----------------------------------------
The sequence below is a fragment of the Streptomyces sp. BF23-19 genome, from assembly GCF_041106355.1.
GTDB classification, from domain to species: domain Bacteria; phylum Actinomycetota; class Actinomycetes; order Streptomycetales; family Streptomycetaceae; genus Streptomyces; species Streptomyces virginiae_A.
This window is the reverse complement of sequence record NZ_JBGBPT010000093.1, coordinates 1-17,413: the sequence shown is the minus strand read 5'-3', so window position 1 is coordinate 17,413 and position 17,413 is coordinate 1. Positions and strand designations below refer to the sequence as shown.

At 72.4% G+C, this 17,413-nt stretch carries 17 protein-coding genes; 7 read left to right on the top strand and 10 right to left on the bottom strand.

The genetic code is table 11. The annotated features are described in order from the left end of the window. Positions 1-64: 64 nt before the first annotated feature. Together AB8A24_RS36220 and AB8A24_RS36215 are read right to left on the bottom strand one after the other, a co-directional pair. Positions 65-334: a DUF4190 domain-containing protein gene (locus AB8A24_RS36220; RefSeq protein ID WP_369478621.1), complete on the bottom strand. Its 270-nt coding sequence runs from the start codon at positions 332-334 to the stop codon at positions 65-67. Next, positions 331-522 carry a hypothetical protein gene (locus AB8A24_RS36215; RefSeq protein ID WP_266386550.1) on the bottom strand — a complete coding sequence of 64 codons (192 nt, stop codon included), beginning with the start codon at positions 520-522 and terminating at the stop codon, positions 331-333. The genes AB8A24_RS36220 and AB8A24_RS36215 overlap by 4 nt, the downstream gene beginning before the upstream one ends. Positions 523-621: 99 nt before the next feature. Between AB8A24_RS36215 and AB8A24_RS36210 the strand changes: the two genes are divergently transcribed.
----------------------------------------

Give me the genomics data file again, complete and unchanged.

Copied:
The sequence below is a fragment of the Streptomyces sp. BF23-19 genome, from assembly GCF_041106355.1.
GTDB classification, from domain to species: domain Bacteria; phylum Actinomycetota; class Actinomycetes; order Streptomycetales; family Streptomycetaceae; genus Streptomyces; species Streptomyces virginiae_A.
This window is the reverse complement of sequence record NZ_JBGBPT010000093.1, coordinates 1-17,413: the sequence shown is the minus strand read 5'-3', so window position 1 is coordinate 17,413 and position 17,413 is coordinate 1. Positions and strand designations below refer to the sequence as shown.

At 72.4% G+C, this 17,413-nt stretch carries 17 protein-coding genes; 7 read left to right on the top strand and 10 right to left on the bottom strand.

The genetic code is table 11. The annotated features are described in order from the left end of the window. Positions 1-64: 64 nt before the first annotated feature. Together AB8A24_RS36220 and AB8A24_RS36215 are read right to left on the bottom strand one after the other, a co-directional pair. Positions 65-334: a DUF4190 domain-containing protein gene (locus AB8A24_RS36220; RefSeq protein ID WP_369478621.1), complete on the bottom strand. Its 270-nt coding sequence runs from the start codon at positions 332-334 to the stop codon at positions 65-67. Next, positions 331-522 carry a hypothetical protein gene (locus AB8A24_RS36215; RefSeq protein ID WP_266386550.1) on the bottom strand — a complete coding sequence of 64 codons (192 nt, stop codon included), beginning with the start codon at positions 520-522 and terminating at the stop codon, positions 331-333. The genes AB8A24_RS36220 and AB8A24_RS36215 overlap by 4 nt, the downstream gene beginning before the upstream one ends. Positions 523-621: 99 nt before the next feature. Between AB8A24_RS36215 and AB8A24_RS36210 the strand changes: the two genes are divergently transcribed.